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The Daily Tar Heel

Men's Soccer Advances to Semifinals

And even despite these premonitions, the Tar Heels nearly did lose Saturday afternoon at Fetzer Field. But in a game filled with a slew of odd twists and turns, North Carolina survived yet again and will next play in the 2001 Men's College Cup, the final four of collegiate soccer.

Noz Yamauchi's free kick in the 126th minute -- that's right, in the third overtime period -- deflected off FDU defender Brian Romero's head and past Knight goalkeeper Vytautas Lenkutis to give UNC a 3-2 win and a trip to Columbus, Ohio, for next weekend's College Cup. The seventh-seeded Tar Heels (19-4) will face third-seeded Stanford, a 1-0 winner against St. Louis on Friday night.

"It was a strange game to win 3-2 when you analyze the game," said UNC defender Danny Jackson. "It's just relief -- pure relief. We had everything on the line, and I had a great feeling we were going to win it. I just didn't know how we were going to do it."

After dropping behind 1-0 on an early counterattack goal by the Knights' third-team All-American forward, Aaron Paye, North Carolina roared back in the second half. Playing without injured defensive midfielder Grant Porter, who sat out with a pulled groin, the Tar Heels had to adjust to a slightly different lineup that featured Logan Pause in Porter's spot and Matt Crawford in Pause's attacking midfielder position.

At the beginning of the second half, though, UNC coach Elmar Bolowich began subbing in many of his bench players. He shunned his usual reluctance to move players in and out of the games and instead searched for an offensive spark.

"I feel like we needed to serve more to the far post, and I told Ryan (Kneipper) and all our forwards that we needed to make runs to the far post," Bolowich said. "And then we got the two goals, off of service, off of headers with Ryan.

"I was very uptight, because I didn't feel like I should be the one making the mistake with a substitution or something. So, I was putting a lot of pressure on myself, actually, to do the right thing."

And soon, the changes paid off. Kneipper headed two separate crosses by Lenkutis in a five-minute stretch to put North Carolina in position to reach its first final four since 1987.

The first, and game-tying, goal came on the Tar Heels' 20th shot of the match. In the 73rd minute, freshman midfielder Raymond Fumo sent an arcing service from near the left sideline, 40 yards from the FDU goal.

Kneipper out-jumped the Knights' defense in the penalty box to head the ball past an outstretched Lenkutis and just inside the far post.

From there, the game's momentum shifted back to an attacking North Carolina team that had controlled the ball and dictated play against a soft-defending, opportunistic FDU squad.

Four and a half minutes later, the Tar Heels scored what looked to be the game-winner on yet another Kneipper header. Forward Mike Gell crossed a lob for Kneipper, who quickly redirected the ball to the top left corner of the goal for a 2-1 lead.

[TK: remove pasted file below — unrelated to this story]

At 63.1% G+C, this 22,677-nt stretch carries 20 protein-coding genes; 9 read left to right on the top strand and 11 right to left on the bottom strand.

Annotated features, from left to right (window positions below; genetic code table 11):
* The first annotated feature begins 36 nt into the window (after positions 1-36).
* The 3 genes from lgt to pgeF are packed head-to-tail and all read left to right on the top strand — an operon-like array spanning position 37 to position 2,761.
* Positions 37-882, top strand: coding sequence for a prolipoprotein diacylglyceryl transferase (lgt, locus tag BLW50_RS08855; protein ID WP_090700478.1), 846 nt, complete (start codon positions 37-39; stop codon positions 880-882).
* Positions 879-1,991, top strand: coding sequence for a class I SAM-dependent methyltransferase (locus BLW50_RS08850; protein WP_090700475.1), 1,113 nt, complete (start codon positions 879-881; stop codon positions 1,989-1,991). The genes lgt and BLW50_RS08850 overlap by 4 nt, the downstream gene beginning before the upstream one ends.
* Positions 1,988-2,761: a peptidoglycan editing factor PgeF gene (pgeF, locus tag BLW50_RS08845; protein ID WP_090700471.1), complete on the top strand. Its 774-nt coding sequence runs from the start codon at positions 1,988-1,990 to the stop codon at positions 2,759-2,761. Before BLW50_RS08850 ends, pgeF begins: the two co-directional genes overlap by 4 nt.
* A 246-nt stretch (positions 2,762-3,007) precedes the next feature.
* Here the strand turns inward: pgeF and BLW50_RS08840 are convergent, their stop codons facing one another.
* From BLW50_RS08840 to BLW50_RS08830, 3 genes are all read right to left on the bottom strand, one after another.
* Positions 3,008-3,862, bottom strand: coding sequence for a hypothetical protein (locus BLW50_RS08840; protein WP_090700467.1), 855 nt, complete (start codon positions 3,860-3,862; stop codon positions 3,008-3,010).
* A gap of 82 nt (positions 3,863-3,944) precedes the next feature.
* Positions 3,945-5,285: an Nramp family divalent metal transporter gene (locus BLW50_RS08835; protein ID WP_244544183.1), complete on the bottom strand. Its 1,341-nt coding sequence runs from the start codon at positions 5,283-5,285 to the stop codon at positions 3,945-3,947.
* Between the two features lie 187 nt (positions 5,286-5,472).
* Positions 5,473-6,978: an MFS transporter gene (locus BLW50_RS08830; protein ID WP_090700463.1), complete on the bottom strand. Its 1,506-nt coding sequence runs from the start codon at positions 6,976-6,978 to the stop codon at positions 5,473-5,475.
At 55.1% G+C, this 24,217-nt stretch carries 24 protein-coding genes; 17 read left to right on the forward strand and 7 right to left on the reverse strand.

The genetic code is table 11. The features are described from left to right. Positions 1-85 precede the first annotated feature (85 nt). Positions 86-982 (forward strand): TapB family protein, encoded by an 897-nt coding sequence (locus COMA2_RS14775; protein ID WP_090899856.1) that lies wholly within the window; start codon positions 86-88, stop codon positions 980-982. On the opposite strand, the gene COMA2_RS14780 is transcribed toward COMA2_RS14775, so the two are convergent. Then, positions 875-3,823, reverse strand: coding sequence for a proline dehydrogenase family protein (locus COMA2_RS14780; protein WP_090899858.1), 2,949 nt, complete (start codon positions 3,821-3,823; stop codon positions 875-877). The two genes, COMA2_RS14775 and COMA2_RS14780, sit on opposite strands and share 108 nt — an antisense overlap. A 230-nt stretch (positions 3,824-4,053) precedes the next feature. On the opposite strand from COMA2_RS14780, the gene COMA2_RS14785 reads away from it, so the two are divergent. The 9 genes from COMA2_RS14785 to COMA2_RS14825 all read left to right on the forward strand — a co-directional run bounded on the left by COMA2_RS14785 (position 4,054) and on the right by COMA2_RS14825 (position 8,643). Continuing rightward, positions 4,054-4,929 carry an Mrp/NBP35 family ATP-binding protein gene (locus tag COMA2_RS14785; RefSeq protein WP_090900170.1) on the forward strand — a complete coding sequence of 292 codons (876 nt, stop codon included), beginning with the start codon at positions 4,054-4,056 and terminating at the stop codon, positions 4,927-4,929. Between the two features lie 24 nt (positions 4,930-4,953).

Considering that the Knights (17-7) had been content to play in their defensive third after posting the early goal, it seemed like FDU would have trouble reasserting its offense with only 10 minutes to play.

But securing the trip to Columbus would prove much more difficult than a couple of Kneipper flicks at the goal for UNC.

Paye, the Knights' leading scorer and only attacker in their 1-5-4 system, forged into the Tar Heels? defensive third with less than a minute left in the game. Surrounded by UNC defenders Jackson, Chris Leitch and David Stokes, Paye got inside the 18-yard box before losing the ball to Jackson.

Stokes, however, slipped on the soft Fetzer turf and fell, his hand landed directly on top of the ball. Referee Mike Balson signaled the hand ball, and the ensuing penalty kick, with 31 seconds left in the match. Suddenly, FDU had a chance at survival.

"I should have instructed the team, a little bit more, to press higher to avoid them coming down on us with another opportunity in the box," Bolowich said. "I felt too comfortable, I was probably too relaxed in the last 30 seconds to say something about it, and as a result, we got penalized for it."

Dirceu Hurtado blasted the penalty kick to the upper left corner, and UNC keeper Michael Ueltschey had no chance. The score was 2-2, and overtime was a certainty.

The Tar Heels had several chances in the first two overtime periods to finish off the Knights and outshot their opponents 14-1 in the three OTs. For the game, UNC held a 37-shot advantage and fired 43 attempts on goal.

In a game that seemed destined for penalty kicks, which would have begun at the conclusion of four 15-minute overtime periods, North Carolina advanced on a fluke. Yamauchi's left-footed, bending free kick from 30 yards out grazed off Romero?s head and buzzed by a stunned Lenkutis.

Within seconds, the game, and Farleigh Dickinson's College Cup hopes, ended.

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"We feel unlucky," said FDU coach Seth Roland. "There's no other way to put it."

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